But I realized recently that there is one avenue where I have an extreme prejudice. And that arena is BOOKS. I posted on Twitter quite happily that if your book is poorly written (ie riddled with spelling and grammar errors, rife with poor characterization and otherwise chock full of suck) I will rip it apart. I can, when it comes to the written word, be a judgmental bitch.
Now, my personal Facebook account is set to "friends only" for various reasons, the most pressing of which is that I like to have some semblance of space that is for myself, friends, family and close colleagues. Otherwise, I've got a fan page or my Twitter feed or this blog or conventions et al for everyone else. Anyway, I used my personal Facebook account to ridicule a self-published novella for its horrible cover and the atrocious writing quality. I started off being vague about it, not naming names or using the copy/paste function. After a while, however, I posted a link to the book on Amazon to share with others so they would see, "This is why I'm gagging here!"
I have amazing friends. Not only will they laugh with me, they will take me aside and say, "This time, I think you need to check yourself." One such friend sent me a private message offering a different point of view that I had, admittedly, been ignorant of. He suggested that this book was written that way specifically because it was aimed at a particular audience. The book used a cultural language and plays to the values of a specific kind of person.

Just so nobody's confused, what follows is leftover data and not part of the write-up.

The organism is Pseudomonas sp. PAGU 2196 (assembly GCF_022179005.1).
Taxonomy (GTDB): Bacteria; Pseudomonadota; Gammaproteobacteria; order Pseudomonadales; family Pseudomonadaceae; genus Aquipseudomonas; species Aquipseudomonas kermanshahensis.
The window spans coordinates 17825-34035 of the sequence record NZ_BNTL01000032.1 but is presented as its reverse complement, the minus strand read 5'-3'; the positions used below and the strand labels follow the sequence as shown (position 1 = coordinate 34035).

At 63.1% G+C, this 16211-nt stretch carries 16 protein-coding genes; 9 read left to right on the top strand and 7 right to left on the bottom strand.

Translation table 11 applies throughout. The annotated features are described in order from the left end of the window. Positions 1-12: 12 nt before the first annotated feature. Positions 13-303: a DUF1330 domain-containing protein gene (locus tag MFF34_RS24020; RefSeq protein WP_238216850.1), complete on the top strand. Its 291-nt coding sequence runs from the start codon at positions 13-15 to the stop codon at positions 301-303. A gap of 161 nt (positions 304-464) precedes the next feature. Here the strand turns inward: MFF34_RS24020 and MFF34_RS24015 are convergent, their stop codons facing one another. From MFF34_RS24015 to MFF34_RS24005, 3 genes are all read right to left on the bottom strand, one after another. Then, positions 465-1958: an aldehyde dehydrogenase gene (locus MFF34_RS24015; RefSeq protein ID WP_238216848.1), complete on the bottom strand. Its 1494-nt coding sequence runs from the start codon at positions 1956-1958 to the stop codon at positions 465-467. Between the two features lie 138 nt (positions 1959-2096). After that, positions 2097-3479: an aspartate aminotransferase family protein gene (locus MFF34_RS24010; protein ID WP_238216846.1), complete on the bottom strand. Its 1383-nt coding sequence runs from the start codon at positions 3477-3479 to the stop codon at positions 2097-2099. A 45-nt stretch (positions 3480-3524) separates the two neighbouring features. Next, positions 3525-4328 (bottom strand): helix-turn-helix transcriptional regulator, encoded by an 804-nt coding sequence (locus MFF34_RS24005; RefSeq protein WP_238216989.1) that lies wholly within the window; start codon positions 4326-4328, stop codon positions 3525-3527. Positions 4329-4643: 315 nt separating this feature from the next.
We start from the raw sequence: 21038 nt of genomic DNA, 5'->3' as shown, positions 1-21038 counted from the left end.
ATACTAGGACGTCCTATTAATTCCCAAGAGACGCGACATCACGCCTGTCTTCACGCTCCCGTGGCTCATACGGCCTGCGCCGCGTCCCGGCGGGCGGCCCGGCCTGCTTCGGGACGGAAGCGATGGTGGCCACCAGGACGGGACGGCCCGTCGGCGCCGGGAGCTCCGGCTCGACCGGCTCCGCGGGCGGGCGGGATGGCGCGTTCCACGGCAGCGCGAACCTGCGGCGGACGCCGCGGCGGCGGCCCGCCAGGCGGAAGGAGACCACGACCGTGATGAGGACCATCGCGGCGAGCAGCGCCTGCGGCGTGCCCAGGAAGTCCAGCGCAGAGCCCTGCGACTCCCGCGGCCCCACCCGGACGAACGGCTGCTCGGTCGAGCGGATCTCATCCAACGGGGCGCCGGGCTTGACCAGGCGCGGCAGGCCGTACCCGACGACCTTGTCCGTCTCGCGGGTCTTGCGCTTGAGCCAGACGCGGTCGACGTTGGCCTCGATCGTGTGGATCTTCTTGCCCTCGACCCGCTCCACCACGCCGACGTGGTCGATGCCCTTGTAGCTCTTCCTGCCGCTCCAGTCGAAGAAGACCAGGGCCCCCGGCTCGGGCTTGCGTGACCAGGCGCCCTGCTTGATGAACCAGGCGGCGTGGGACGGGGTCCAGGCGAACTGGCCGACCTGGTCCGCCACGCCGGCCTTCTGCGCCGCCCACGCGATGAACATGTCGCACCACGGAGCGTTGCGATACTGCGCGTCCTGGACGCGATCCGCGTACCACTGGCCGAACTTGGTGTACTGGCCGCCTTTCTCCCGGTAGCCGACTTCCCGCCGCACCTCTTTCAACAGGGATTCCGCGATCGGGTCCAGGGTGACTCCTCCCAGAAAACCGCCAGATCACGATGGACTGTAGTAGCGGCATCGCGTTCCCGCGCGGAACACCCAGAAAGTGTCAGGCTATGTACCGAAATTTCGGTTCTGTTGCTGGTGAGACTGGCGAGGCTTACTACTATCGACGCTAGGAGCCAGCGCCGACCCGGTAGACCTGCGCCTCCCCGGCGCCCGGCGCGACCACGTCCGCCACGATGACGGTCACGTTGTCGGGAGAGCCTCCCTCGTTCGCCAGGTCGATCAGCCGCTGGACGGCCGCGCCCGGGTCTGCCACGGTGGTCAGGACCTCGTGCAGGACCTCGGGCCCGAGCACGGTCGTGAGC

In short, this book was not for me.
It wasn't written for me. It was written for another woman with a different life experience.
I think what we've seen recently in the news with Ferguson and the like has highlighted that while many of us are trying to live colorblind, we are instead blinded to other experiences. It's not out of anger, hatred or racism, but it is a flaw. In trying to see only people and treat everyone equally, we forget that everyone lives different experiences. Women walk to their cars holding their keys like a weapon. Black men are stopped for carrying a can of tea and Skittles. These are details of every day life for some people that the rest of us do not necessarily understand. A man doesn't know what it is to grow up in rape culture from a woman's perspective any more than I--a middle-class, cis white woman--can truly understand what it must be like to live the life of a black teen in middle America. Or a Latina immigrant. Or a transgender male. I can--and do--have sympathy. I can imagine or put myself in his/her shoes. But I can never truly know what that person's life is with cultural heritage and social conditioning.